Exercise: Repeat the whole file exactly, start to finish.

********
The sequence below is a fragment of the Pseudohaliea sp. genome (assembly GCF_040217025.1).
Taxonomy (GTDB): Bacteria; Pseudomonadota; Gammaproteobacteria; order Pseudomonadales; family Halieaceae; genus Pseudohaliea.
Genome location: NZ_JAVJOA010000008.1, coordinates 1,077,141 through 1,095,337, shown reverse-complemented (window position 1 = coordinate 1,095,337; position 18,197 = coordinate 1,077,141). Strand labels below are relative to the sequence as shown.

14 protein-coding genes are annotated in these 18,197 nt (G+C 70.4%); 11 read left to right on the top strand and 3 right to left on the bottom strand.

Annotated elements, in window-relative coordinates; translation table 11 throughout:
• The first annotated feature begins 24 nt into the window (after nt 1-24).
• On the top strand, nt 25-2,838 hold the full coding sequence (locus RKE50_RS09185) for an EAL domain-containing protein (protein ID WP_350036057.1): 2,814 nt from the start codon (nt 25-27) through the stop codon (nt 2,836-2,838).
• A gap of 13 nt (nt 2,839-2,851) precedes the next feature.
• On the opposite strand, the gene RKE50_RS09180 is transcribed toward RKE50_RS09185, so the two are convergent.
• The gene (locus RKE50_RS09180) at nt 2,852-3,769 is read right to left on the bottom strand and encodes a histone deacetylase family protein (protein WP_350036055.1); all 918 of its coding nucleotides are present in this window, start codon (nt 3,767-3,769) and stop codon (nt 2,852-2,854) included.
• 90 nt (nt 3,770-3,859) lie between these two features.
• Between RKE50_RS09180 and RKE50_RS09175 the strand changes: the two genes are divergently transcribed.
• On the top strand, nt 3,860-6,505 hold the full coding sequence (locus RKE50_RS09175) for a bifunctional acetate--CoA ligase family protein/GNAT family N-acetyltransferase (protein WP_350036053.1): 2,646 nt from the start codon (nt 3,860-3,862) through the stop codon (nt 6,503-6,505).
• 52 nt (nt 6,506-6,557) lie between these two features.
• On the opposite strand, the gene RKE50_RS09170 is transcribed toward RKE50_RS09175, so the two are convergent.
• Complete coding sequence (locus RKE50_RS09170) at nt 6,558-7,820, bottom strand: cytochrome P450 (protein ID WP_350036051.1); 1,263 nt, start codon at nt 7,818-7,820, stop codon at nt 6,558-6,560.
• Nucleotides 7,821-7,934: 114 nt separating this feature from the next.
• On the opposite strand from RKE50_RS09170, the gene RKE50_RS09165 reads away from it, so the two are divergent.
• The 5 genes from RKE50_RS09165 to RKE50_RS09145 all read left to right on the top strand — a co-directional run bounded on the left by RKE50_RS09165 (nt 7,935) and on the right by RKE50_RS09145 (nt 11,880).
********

The sequence below is a fragment of the Pseudohaliea sp. genome (assembly GCF_040217025.1).
Taxonomy (GTDB): Bacteria; Pseudomonadota; Gammaproteobacteria; order Pseudomonadales; family Halieaceae; genus Pseudohaliea.
Genome location: NZ_JAVJOA010000008.1, coordinates 1,077,141 through 1,095,337, shown reverse-complemented (window position 1 = coordinate 1,095,337; position 18,197 = coordinate 1,077,141). Strand labels below are relative to the sequence as shown.

14 protein-coding genes are annotated in these 18,197 nt (G+C 70.4%); 11 read left to right on the top strand and 3 right to left on the bottom strand.

Annotated elements, in window-relative coordinates; translation table 11 throughout:
• The first annotated feature begins 24 nt into the window (after nt 1-24).
• On the top strand, nt 25-2,838 hold the full coding sequence (locus RKE50_RS09185) for an EAL domain-containing protein (protein ID WP_350036057.1): 2,814 nt from the start codon (nt 25-27) through the stop codon (nt 2,836-2,838).
• A gap of 13 nt (nt 2,839-2,851) precedes the next feature.
• On the opposite strand, the gene RKE50_RS09180 is transcribed toward RKE50_RS09185, so the two are convergent.
• The gene (locus RKE50_RS09180) at nt 2,852-3,769 is read right to left on the bottom strand and encodes a histone deacetylase family protein (protein WP_350036055.1); all 918 of its coding nucleotides are present in this window, start codon (nt 3,767-3,769) and stop codon (nt 2,852-2,854) included.
• 90 nt (nt 3,770-3,859) lie between these two features.
• Between RKE50_RS09180 and RKE50_RS09175 the strand changes: the two genes are divergently transcribed.
• On the top strand, nt 3,860-6,505 hold the full coding sequence (locus RKE50_RS09175) for a bifunctional acetate--CoA ligase family protein/GNAT family N-acetyltransferase (protein WP_350036053.1): 2,646 nt from the start codon (nt 3,860-3,862) through the stop codon (nt 6,503-6,505).
• 52 nt (nt 6,506-6,557) lie between these two features.
• On the opposite strand, the gene RKE50_RS09170 is transcribed toward RKE50_RS09175, so the two are convergent.
• Complete coding sequence (locus RKE50_RS09170) at nt 6,558-7,820, bottom strand: cytochrome P450 (protein ID WP_350036051.1); 1,263 nt, start codon at nt 7,818-7,820, stop codon at nt 6,558-6,560.
• Nucleotides 7,821-7,934: 114 nt separating this feature from the next.
• On the opposite strand from RKE50_RS09170, the gene RKE50_RS09165 reads away from it, so the two are divergent.
• The 5 genes from RKE50_RS09165 to RKE50_RS09145 all read left to right on the top strand — a co-directional run bounded on the left by RKE50_RS09165 (nt 7,935) and on the right by RKE50_RS09145 (nt 11,880).